I was in New York today, and I saw in one of the subway stations a big ad for a recycling initiative for magazines and catalogs that was recently launched in New York by Mayor Bloomberg. It is called: ReMix- Recycling Magazines is Excellent.
ReMix is a national public education campaign aimed at increasing residential recycling of magazines and catalogs. The campaign conducted pilot programs in Boston, Milwaukee, and Portland. Now the campaign is bringing the need to recycle magazines and catalogs to the attention of the New Yorkers with promotions on buses, taxis, subc\ways, in movie theatres, on cable television, on billboards and in full-page public service advertisements in consumer magazines. The total budget of the campaign in NY is above $3 million.
According to the Environment News Service (ENN), The ReMix campaign began when a study by Time Inc. and Verso Paper found that while 95 percent of all unsold newsstand magazines are recycled by newsstands and publishers, only about 17 percent of sold magazines are recycled. Just for comparison - Verso CEO, Mike Jackson mentioned on the ENN report that today, 53.4 percent - of all paper consumed in the United States is recovered for reuse.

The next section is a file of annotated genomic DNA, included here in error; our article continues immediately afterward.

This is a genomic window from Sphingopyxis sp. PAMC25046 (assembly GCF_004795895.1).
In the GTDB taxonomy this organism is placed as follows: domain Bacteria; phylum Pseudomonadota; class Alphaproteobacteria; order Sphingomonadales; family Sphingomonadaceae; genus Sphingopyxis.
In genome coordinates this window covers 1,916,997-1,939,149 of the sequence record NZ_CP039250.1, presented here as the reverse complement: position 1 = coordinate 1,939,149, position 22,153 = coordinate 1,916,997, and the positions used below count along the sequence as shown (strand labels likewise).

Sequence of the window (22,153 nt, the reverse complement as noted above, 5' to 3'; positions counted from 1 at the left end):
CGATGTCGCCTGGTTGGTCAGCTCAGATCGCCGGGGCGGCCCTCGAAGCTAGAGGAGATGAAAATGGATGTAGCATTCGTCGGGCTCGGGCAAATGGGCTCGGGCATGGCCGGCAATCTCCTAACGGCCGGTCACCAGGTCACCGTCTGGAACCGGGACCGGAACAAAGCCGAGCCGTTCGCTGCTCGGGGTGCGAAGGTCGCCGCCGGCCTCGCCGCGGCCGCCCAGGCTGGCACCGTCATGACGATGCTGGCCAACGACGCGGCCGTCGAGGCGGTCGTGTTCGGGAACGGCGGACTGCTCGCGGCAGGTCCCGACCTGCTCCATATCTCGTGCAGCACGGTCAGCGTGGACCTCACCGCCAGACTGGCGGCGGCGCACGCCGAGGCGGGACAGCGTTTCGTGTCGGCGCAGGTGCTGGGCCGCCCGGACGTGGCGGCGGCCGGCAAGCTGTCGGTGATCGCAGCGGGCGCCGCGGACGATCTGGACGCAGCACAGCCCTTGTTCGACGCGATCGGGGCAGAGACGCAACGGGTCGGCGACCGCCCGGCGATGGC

ENN points out correctly that the there's no problem nowadays to recycle glossy paper used from magazines and catalogs. Currently, all community recycling programs accept magazines and catalogs for recycling.
This is great initiative and I hope it will motivate people to take action and significantly increase the magazines and catalogs they recycle. It's relatively easy and it's doing good twice, by keeping this paper out of landfills and by letting companies resuse it instead of virgin paper to make new paper products.
Here's the 2008 ReMix TV spot (from YouTube):
This is also a good opportunity to remind you on a (relatively) new initiative to eliminate in advance the unwanted catalogs you receive on your mail - Catalog Choice, which I wrote about here in the past (and it's a free service!)
Raz @ Eco-Libris
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